Debra is president of Nakatomi & Associates, a communications firm dedicated to advancing social change, promoting equity and designing initiatives for nonprofit, public and private organizations committed to social good. For more than 25 years, the firm has led campaigns to combat sexual violence and child abuse, promote health and wellness, environmental awareness and sustainable community development. As a lifelong advocate for women and girls, Debra’s clients include organizations committed to expanding philanthropy, promoting health equity and advancing wellness.

We asked Debra to provide her thoughts on a few key issues – please click here for the full interview.

To become a sponsor of CPAF’s 40th Anniversary Gala, please contact:
Michelle Esperanza, Development & External Relations Director
michellee@cpaf.info
323.653.4045 ext. 334


CPAF 40th Anniversary: May Activity Highlights

CPAF staff, volunteers, supporters and friends were out in the community all month long in May. Since January, we have reached more than 1,300 people, raising awareness about domestic and sexual violence and engaging support for survivors. Read on for highlights of our May activities.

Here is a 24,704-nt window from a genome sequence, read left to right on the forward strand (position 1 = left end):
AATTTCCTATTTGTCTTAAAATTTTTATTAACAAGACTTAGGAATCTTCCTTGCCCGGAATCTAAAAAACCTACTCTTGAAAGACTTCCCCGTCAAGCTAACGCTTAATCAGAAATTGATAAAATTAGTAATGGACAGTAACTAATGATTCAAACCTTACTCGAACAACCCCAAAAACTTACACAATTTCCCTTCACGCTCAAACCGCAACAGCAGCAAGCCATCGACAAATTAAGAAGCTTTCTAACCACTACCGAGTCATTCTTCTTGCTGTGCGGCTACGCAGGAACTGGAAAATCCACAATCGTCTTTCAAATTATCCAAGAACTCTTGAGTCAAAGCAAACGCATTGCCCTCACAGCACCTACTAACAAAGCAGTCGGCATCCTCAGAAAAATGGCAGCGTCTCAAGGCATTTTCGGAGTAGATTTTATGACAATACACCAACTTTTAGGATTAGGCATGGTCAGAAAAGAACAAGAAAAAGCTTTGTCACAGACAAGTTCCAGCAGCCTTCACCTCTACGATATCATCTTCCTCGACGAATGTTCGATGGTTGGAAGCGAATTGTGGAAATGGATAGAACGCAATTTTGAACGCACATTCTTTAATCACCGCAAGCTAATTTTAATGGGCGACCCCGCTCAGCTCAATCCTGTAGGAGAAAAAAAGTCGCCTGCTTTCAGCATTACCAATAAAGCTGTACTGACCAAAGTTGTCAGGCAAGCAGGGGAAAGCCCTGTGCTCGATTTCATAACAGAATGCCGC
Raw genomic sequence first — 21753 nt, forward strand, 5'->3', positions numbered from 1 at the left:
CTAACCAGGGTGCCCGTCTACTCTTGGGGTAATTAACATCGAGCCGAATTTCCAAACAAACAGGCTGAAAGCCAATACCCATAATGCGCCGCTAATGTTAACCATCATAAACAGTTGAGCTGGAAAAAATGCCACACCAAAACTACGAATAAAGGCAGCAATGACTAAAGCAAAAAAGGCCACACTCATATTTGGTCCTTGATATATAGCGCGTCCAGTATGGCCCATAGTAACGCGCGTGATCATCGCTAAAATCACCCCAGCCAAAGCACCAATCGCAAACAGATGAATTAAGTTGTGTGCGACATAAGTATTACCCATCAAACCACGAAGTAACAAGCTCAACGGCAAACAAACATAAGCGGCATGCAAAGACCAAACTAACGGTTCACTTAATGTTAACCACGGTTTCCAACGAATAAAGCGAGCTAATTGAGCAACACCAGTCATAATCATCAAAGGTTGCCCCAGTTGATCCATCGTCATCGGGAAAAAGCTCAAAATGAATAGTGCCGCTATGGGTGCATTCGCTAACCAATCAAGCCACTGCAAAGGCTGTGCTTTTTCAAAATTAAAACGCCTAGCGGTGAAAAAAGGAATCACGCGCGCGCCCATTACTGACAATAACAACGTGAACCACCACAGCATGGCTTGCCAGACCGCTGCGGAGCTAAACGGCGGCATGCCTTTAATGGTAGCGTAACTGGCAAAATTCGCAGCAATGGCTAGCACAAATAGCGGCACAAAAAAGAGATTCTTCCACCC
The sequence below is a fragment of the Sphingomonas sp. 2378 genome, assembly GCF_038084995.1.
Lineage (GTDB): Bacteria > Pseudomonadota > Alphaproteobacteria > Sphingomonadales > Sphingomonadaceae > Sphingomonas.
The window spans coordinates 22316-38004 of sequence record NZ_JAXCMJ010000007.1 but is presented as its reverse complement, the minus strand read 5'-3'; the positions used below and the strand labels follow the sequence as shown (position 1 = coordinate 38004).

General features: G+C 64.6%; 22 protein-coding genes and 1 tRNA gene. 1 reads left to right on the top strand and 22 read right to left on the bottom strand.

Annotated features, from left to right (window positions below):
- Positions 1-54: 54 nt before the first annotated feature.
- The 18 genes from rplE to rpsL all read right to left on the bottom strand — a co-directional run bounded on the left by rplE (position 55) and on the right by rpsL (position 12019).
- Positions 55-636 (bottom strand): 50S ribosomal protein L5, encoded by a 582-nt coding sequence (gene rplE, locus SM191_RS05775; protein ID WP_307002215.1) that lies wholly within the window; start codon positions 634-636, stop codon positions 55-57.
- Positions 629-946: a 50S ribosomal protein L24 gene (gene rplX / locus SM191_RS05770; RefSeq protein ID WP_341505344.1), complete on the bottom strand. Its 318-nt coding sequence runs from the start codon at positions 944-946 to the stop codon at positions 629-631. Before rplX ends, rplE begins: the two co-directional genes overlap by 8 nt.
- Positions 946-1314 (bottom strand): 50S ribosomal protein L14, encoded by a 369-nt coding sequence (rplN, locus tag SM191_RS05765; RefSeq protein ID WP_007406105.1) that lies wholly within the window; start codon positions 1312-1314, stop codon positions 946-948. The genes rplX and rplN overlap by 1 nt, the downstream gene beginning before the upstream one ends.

Honored Moms in Our Shelters for Mother’s Day – We celebrated the moms staying at CPAF’s three shelters with lunch and activities centered around making the mothers feel special.

Thanks to our South Bay Advisory Council supporters and additional volunteers who played a critical role in supporting the mother’s day activities with pampering such as hairstyling, makeup and glamour photos.

South Bay Advisory Council member applies makeup to a CPAF resident at Mother’s Day party.

Thank you to our CPAF Advisory Board members May Ma Ross and Yvonne Nishio and all their colleagues Yvonne Chang, Lisa Pai, Naomi Uyeda and Wes Tanaka who partnered with CPAF staff on Mother’s Day activities at all three CPAF shelters. They joined shelter children in making Mother’s Day cards and succulent plant arrangements for the kids’ moms, followed by pound cake desserts.